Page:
What is Post-Missionary Messianic Judaism?

I’m not going to say anything angry in this post. I am going to state positively what Post-Missionary Messianic Judaism is. I will not quote Dr. Mark Kinzer’s book and some will say I am not interpreting him correctly. Well, here goes.

Missionary Messianic Judaism is a Messianic Judaism hostile to Judaism. How can there be such a thing? It is a Judaism that uses Jewish symbols to attract Jewish people to Yeshua but which does not respect the Jewish symbols. It is liable to the oft-repeated charge that Messianic Judaism is a bait-and-switch deception. Missionary Messianic Judaism denounces Judaism as a false religion. Missionary Messianic Judaism says, “Believe in Jesus, eating pork chops, and breaking the Sabbath and you will be saved.” (I am aware that varying degrees of Torah observance occur in Missionary Messianic Judaism, but I am simplifying for the sake of argument — besides, such partial Torah observance is often self-defeating).

What other people have been told, “Deny your humanity and believe in Jesus and you will be saved”? Only the Jews.

When Dr. Kinzer points out that the Jewish no to Yeshua has been a yes to God, this is what he means. God said to Israel, be holy. God specified it meant things like circumcision, dietary law, and Sabbath observance. Then Christendom misinterpreted the New Testament as a document repealing these things for Jews (when instead it is a document affirming that God never required them of non-Jews).

So, in order to say yes to Yeshua, Jews were forced to say no to God’s commandments.

Imagine if someone said, “Go on a drinking spree and carouse with the opposite sex in order to prove you are not trusting in your good deeds; then you will be ready to believe in Jesus”? Am I stretching the analogy too far? This is what Dr. Kinzer means by saying the Jewish no to Yeshua is a yes to God.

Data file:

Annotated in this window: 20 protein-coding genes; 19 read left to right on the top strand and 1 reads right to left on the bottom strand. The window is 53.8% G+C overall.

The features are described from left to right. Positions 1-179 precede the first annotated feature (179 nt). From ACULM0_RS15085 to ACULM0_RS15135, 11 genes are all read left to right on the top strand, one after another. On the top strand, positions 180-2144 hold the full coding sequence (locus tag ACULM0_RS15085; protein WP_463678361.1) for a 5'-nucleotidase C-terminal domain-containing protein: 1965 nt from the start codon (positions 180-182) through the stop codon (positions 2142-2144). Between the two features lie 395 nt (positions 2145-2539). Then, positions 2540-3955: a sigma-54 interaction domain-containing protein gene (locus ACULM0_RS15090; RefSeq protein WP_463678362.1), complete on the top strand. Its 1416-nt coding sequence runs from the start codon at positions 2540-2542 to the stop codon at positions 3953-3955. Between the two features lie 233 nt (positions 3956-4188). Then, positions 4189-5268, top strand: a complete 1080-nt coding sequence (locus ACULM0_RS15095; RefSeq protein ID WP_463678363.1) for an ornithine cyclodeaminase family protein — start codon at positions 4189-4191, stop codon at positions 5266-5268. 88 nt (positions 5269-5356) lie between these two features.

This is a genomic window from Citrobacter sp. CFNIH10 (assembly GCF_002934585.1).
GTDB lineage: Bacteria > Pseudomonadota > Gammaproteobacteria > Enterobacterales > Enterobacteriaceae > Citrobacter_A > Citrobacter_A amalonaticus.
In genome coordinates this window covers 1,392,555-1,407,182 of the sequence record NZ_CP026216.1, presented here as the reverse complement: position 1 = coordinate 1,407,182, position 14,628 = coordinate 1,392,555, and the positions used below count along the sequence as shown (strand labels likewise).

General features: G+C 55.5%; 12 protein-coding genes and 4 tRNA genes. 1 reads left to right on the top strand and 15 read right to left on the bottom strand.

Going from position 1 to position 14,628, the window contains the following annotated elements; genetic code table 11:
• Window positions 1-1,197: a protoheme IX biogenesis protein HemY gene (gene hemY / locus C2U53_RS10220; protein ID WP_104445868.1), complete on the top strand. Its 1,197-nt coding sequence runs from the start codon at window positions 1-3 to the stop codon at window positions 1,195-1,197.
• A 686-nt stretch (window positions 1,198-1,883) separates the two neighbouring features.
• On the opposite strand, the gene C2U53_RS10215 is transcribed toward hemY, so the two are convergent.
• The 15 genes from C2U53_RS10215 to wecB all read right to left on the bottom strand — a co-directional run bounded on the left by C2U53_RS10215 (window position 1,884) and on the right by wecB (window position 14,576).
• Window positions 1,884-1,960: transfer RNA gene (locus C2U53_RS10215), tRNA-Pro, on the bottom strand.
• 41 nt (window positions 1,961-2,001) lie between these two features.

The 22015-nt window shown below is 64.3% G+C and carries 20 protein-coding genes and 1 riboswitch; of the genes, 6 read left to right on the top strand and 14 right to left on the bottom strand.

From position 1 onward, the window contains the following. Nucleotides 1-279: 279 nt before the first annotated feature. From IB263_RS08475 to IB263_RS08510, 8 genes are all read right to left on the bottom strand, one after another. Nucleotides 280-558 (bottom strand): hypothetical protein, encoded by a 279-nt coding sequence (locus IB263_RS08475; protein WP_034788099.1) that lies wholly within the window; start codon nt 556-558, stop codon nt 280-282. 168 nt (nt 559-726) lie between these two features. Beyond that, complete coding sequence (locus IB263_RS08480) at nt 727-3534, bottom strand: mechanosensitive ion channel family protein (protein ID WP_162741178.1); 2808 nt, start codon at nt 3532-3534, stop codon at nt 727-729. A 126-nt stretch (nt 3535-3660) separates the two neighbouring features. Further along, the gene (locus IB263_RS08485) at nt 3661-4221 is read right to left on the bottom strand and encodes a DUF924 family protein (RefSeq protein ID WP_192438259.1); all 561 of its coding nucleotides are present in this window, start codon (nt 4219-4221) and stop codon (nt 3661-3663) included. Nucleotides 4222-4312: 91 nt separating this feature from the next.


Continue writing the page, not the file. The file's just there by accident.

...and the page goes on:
So here is what Post-Missionary Messianic Judaism is: a Messianic Judaism that is really a Judaism and is really about Messiah Yeshua at the same time. It is Post-Missionary because it does not take the stance of superiority to Judaism. It does not say, “Judaism is wrong. Abandon it and choose Yeshua instead.” It says, “Yeshua is within Judaism and if you see him within it, your Judaism will be fulfilled.”

Let me illustrate the difference with a simple comparison. Missionary Messianic Judaism is symbolized by the pamphlet handed out on the street corner. One person can put a pamphlet in the hands of several hundred Jewish persons in a few hours (plus multiple times as many Gentiles). What will the effect be? I can tell you from experience: the only effect, with a few very rare exceptions, will be angering people and turning them further against Yeshua.

That same person can be a Post-Missionary Messianic Jew and not hand out any tracts. Instead, they can live as Jews in the Jewish community. There are ample opportunities for conversation and interaction at Jewish events and in public places in which Jewish people find one another. A Post-Missionary Messianic Jew may interact with several hundred Jewish people in a year (not in a few hours).